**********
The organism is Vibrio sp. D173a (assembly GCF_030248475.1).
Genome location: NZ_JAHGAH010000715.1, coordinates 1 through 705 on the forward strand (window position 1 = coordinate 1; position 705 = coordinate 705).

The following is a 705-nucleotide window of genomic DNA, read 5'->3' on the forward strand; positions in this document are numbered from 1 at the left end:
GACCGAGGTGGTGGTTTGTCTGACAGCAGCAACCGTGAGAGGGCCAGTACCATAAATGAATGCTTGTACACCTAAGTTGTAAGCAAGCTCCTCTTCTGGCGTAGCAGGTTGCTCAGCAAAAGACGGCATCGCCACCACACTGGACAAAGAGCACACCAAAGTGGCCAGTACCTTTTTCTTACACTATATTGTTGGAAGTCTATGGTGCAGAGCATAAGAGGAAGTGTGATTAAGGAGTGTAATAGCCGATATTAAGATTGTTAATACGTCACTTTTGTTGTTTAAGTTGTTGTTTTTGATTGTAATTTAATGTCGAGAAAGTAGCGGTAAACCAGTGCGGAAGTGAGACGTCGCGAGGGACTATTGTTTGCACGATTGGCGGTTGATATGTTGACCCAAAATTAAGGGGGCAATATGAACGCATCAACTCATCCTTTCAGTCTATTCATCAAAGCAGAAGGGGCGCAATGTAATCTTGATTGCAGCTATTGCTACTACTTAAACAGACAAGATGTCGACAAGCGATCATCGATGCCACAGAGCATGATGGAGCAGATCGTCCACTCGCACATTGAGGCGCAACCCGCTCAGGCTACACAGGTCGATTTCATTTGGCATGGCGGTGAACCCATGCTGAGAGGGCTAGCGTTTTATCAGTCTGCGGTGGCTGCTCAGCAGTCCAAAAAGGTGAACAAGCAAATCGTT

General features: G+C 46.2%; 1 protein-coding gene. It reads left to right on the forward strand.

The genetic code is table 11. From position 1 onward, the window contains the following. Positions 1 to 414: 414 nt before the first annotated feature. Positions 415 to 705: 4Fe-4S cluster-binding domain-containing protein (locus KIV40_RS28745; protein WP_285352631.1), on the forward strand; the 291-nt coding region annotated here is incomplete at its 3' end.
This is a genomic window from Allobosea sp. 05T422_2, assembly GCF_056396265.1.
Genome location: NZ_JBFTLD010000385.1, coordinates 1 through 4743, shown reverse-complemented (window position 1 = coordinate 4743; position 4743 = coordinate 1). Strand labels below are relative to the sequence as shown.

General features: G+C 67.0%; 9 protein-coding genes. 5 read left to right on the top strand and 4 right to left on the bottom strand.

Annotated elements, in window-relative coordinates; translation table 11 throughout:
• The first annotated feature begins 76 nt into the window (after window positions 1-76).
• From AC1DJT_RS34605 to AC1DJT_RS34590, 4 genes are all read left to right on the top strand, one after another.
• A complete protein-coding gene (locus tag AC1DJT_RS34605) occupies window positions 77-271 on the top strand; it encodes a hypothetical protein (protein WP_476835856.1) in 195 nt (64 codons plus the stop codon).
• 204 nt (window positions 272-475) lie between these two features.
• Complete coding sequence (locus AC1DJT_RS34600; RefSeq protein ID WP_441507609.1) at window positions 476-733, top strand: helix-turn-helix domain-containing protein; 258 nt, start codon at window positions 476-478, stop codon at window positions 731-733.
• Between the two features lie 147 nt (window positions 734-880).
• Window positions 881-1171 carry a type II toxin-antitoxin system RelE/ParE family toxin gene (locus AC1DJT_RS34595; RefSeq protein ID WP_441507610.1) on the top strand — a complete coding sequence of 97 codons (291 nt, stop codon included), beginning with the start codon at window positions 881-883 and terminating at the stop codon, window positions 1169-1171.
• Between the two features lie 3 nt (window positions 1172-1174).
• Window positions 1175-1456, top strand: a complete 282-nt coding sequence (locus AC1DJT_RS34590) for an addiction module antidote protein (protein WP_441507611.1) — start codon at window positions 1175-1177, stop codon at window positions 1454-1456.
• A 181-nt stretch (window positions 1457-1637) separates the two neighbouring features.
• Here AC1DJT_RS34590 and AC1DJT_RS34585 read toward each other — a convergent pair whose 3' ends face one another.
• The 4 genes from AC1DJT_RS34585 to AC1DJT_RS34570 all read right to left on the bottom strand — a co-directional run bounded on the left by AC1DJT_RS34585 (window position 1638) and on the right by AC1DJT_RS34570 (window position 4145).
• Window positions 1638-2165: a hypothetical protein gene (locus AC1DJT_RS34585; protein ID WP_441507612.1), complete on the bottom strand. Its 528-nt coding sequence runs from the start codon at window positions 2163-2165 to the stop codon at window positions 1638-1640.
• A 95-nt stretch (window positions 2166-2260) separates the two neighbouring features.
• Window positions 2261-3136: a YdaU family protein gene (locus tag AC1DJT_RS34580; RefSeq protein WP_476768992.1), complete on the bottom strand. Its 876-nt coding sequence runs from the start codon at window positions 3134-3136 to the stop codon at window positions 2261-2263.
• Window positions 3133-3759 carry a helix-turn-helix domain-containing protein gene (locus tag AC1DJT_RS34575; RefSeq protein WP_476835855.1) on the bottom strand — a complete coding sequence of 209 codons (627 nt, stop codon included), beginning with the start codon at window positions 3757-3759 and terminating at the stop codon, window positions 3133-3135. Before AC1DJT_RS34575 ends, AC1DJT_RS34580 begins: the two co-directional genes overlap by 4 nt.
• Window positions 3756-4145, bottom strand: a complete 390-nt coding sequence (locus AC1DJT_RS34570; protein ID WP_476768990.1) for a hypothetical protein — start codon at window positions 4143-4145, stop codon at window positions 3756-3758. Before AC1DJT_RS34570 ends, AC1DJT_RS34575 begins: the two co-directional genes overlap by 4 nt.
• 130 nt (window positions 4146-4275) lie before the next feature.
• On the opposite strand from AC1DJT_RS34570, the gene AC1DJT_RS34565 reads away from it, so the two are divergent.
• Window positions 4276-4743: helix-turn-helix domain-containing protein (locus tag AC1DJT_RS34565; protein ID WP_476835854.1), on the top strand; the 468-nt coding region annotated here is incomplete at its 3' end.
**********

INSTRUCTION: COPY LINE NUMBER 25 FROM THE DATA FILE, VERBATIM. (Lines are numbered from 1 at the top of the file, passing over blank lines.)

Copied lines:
• Window positions 2261-3136: a YdaU family protein gene (locus tag AC1DJT_RS34580; RefSeq protein WP_476768992.1), complete on the bottom strand. Its 876-nt coding sequence runs from the start codon at window positions 3134-3136 to the stop codon at window positions 2261-2263.